We’re living longer lives, but in order to live both longer and healthier lives we need to be making good decisions. Even if it’s true that as we age we’re faced with certain obstacles, what’s even more real is that if we “take it easy” we’re going to die. We have to believe in our capabilities, and not expect that we are overly limited by age.
At no time did we get the feeling that they were justifying a culture of discrimination. They acknowledge that it does happen, but that it is not so much an age issue for the most part, but a culture issue. There will be circumstances where there is nothing the candidate can do about the bias, but in many cases, there is a solution.
Last week I had a birthday, 60. Never in my youngster 20s did I ever imagine myself at this age being the way I am today. This age is different now than at any time in human history: more capable, more mobile, more engaged. But it is not 40.
Want to rile me up? Tell me I can't do something because of my age. That's known as poking the bear. Bad idea. The exercise experts at Reader's Digest have decided that people over 50 should be as sedentary as possible, with maybe a bit of mall walking thrown in. These are fighting words to me. Seriously, f&ck those people. What are they thinking?
A bit of stress is a good thing. I’m talking about a challenge outside one’s comfort zone. So often the velocity of time pushes us towards torpor and its detrimental effects on our health, social lives and cultural awareness. Fight the power, so they say. To be bored is to be boring, and who wants that?
Women Lead, Men Follow. When it comes to later life, it is the women out front doing the exploring, taking the risks and leading the charge.
Something very interesting is happening out there in the 50+ work world. Women are taking the lead in starting new businesses, leading organizations and just all around grabbing the baton and saying “This is my time.” AGEIST publishes gender-balanced content, yet 65% of our readers are women. We find 5 amazing women to profile for every man. Our social channels are dominated by women. This is not just a coastal elite, or even USA phenomenon. We are global, and the trends we see are the same across the globe.
There is something strikingly audacious about radical self-acceptance. It’s a sort of impermeable super power to be holding that idea in one’s mind. This is not some grim acceptance of what may not actually be one’s ideal self, but rather a celebration that one is utterly pleased with who one is. Not narcissism, which is actually quite fragile, but a robust feeling of being the best one can be.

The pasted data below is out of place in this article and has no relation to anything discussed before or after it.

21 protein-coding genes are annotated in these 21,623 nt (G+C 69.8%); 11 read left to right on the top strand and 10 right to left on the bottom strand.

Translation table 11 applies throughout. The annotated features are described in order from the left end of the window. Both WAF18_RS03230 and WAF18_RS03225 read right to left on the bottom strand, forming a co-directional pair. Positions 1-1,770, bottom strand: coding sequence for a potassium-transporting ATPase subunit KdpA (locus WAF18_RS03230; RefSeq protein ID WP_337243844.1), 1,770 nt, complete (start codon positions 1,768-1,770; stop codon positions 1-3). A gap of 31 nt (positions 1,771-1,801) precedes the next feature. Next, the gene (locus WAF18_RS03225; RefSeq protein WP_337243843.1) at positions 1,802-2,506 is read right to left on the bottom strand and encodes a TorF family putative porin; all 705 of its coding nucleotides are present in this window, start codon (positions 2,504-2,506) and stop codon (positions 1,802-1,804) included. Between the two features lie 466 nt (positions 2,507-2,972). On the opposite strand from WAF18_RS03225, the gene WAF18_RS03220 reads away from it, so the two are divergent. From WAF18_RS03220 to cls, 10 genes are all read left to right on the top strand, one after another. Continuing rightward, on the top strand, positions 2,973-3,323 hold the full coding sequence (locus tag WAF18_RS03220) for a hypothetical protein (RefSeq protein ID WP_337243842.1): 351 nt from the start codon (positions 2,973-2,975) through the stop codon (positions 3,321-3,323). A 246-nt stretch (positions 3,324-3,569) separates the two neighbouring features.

Pivoting careers mid-life requires courage for a number of reasons, one of which is it often means learning new skills as a mature student alongside much younger people. Will they like me? Can I keep up? Will I feel silly?
“Cool is ageless” is one of my most quoted sayings. But guess what, fear is ageless too. Fear is that voice in our heads that says we can’t do this, we must not do this, we will never succeed…but what is it really saying?
Lifelong meditator Jill Satterfield talks to AGEIST about her practice, silent retreats, and the power of knowing your "internal landscape." “As an adult I specifically sought out meditation initially to help me understand my own mind because I had been living in chronic pain for many years. By my early 30’s I had hit a wall with the conventional medical tradition and several surgeries – and was told that the pain I was experiencing was “only” in my mind. I figured then, that my only sane choice was to get to know my own mind better so that I could work with how it was registering pain.”
Born into poverty, Naveen Jain’s unbridled imagination and drive to help as many people as possible has taken him to extraordinary heights in business, exploring areas as diverse as the human gut and the moon. With his infectious enthusiasm he tells AGEIST what drives him, and how we can all find our "moonshot."
Those in this new group (which includes me, a 59-year-old) are not pulling back as perhaps their parents did at this age. Instead they are pushing forward, feeling at the peak of their powers. We are witnessing the emergence of the most sophisticated consumer the world has ever seen. Because they grew up in the 1960s and 1970s, they are suspicious of brand messaging in a way that younger consumers are not. Yet they are also the most financially powerful, controlling about €12.5tn in global consumer spending. So why are companies so often so far off the mark when speaking to them?